So I have a configuration menu with many different menu options. Currently, I feel that the flow is very annoying for users to make changes to as it requires the following steps:

  1. Make change
  2. Hit apply
  3. Hit submit change
  4. View pop up with preview of changes, and hit OK

I have been told the apply button is necessary, but I feel that it is creating an extra step in the process. The user needs to hit apply for each page, i.e. the user picks menu1, makes changes, hits apply, then moves to menu2, makes changes, hits apply... hit submit changes and then submit again.

If the changes get "applied" as the user is making the change, I feel we can eliminate step 2 and make the UX much simpler for the user. What are the benefits to having the "apply" button be present? Currently, if we make a change and switch menus without hitting "apply", none of the changes save which I think causes more issues than benefits.

  • Where did those ideas come from? Why might they over-ride simple logic? Who doubts that much of the problem is having 'a configuration menu with many different menu options…'? If it requires all those steps, why would the flow not be annoying for Users? Make change Hit apply Hit submit change View pop up with preview of changes, and hit OK If that description was clear - which it certainly is not - still you would be forcing your poor Users to make at least one unnecessary choice. More follows… Commented Apr 12, 2023 at 23:09
  • Further… if that description was clear - which it certainly is not - still you would be forcing your poor Users to make at very best one unnecessary choice. How can you explain any difference between 'Make change…' and 'Hit apply…' Exactly how are they not the same? In the same way, how can you explain any difference between 'Hit apply…' and 'Hit submit change…' How are they not the same? Commented Apr 12, 2023 at 23:16
  • Just wondering whether the actual changes to the values are made in step 2, 3 or 4. It seems like you only need to save the changes at one of the steps, and that the other steps are opportunities to undo or make further changes before the user exits the configuration menu.
    – Michael Lai
    Commented Apr 13, 2023 at 1:54
  • 1
    @MichaelLai so as far as the front-end programming goes, step 2 saves the change locally (does not make a call to the server), step 3 provides a pop-up window with a list of all the changes you made and step 4 actually pushes all the local changes made in step 2 to the server.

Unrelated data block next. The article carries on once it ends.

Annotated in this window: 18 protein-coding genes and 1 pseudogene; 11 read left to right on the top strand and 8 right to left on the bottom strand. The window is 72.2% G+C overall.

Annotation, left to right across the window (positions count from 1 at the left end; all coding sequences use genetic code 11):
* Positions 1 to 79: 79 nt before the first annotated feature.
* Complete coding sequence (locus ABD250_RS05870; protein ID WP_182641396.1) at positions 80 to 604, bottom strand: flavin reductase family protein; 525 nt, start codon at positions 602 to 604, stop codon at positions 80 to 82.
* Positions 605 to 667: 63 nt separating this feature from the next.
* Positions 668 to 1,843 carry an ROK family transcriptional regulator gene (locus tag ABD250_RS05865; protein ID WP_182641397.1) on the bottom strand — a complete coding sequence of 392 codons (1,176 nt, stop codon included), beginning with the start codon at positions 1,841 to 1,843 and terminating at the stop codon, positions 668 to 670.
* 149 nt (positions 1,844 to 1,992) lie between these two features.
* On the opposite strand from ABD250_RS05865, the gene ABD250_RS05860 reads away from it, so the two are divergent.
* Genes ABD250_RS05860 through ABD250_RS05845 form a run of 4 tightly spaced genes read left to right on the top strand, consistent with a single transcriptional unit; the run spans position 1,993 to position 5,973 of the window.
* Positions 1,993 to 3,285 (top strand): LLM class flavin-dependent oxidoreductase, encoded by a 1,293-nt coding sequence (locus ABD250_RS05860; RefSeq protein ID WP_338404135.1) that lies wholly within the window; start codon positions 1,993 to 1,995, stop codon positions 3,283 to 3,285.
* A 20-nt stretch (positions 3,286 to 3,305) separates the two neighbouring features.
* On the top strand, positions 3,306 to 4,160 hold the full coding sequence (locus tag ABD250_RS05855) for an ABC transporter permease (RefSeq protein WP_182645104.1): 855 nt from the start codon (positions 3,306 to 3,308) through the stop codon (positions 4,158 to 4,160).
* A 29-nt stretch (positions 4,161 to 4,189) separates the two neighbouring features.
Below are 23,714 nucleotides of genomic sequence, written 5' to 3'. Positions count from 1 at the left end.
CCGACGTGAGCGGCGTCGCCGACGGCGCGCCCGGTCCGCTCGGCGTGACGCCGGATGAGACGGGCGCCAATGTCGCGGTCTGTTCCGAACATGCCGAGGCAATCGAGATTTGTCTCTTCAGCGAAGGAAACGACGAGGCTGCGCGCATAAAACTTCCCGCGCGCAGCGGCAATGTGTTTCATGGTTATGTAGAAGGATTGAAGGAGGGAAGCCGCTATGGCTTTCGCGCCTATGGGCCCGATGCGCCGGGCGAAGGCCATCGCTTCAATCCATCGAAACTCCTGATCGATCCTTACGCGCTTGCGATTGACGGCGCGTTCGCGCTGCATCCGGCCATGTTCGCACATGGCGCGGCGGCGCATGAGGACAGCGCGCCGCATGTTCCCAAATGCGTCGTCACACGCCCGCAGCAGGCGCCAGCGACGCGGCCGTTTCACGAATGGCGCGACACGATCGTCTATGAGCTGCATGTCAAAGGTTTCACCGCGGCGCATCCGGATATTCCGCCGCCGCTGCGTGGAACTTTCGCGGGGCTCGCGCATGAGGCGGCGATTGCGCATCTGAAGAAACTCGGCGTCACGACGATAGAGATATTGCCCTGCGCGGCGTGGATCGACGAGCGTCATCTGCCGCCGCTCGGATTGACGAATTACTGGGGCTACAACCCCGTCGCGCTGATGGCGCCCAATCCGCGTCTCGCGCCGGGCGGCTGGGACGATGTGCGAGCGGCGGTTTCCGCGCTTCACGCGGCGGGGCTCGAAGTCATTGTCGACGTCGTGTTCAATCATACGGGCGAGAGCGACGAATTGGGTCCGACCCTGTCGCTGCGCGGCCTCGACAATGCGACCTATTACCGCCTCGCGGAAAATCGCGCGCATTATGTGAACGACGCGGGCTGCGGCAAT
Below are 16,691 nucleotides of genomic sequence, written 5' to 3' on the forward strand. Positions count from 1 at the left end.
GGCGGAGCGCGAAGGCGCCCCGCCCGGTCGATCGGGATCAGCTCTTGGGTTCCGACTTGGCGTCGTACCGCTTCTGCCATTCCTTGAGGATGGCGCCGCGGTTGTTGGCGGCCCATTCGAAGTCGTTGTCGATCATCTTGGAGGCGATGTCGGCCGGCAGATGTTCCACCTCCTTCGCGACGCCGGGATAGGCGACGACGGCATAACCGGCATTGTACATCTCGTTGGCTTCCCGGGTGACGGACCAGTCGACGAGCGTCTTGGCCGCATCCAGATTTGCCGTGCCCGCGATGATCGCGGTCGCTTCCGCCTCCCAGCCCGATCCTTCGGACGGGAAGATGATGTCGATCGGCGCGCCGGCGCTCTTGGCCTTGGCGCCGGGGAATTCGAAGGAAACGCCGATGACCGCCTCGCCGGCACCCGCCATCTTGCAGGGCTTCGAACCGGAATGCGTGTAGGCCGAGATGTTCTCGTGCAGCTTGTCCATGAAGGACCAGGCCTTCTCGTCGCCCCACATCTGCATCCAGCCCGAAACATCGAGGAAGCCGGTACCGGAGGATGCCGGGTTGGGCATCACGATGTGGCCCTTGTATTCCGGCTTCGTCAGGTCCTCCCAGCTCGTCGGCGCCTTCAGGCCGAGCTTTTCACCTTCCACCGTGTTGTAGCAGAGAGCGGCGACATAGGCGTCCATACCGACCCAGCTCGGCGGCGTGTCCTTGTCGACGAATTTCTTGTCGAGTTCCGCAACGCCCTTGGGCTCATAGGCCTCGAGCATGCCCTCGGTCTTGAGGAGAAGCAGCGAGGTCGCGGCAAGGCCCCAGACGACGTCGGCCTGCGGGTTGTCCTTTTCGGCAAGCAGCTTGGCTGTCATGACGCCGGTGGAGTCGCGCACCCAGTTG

– Gene
    Commented Apr 13, 2023 at 16:24

3 Answers 3


I have been told the apply button is necessary

It sounds like your limiting criterion is technical in nature. If this limitation is based on how the backend technically works, then from a purely pragmatic perspective you may need to work within those limitations. If indeed this is the case, then your question should be more geared towards how you can make the process of Edit > Apply > Submit visually clearer to your customers. I won't go into a lot of detail on that now, as it really should be another question - and would be a good type of question for this site.

If however, that is not a technical limitation, then I would agree with you that it seems to be an unnecessary complication. Most people are used to Edit > Save as their paradigm, and functionally from the human perspective there aren't any good reasons that I can think of to split the "save" process into "apply" and "submit". There are situations where this makes sense, such as using git repositories, but then that's typically because several changes will be staged ("apply") together before being committed ("submit"). It's not a normal paradigm to use for making smaller changes at a time that people outside of the programming world would be familiar with.

It would help a lot if you would go into more detail in your question as to who your target customers are and how big the relative changes are, as well as why this structure is "necessary".

  • 1
    Yup, the second I read "...being told...", I knew a developer was behind this. Even just thinking about the solution, I can see why a dev might want to put the onus on the user to keep track of changes. Though the OP has a point, this is going to be frustrating for the users. Commented Apr 12, 2023 at 22:25
  • 1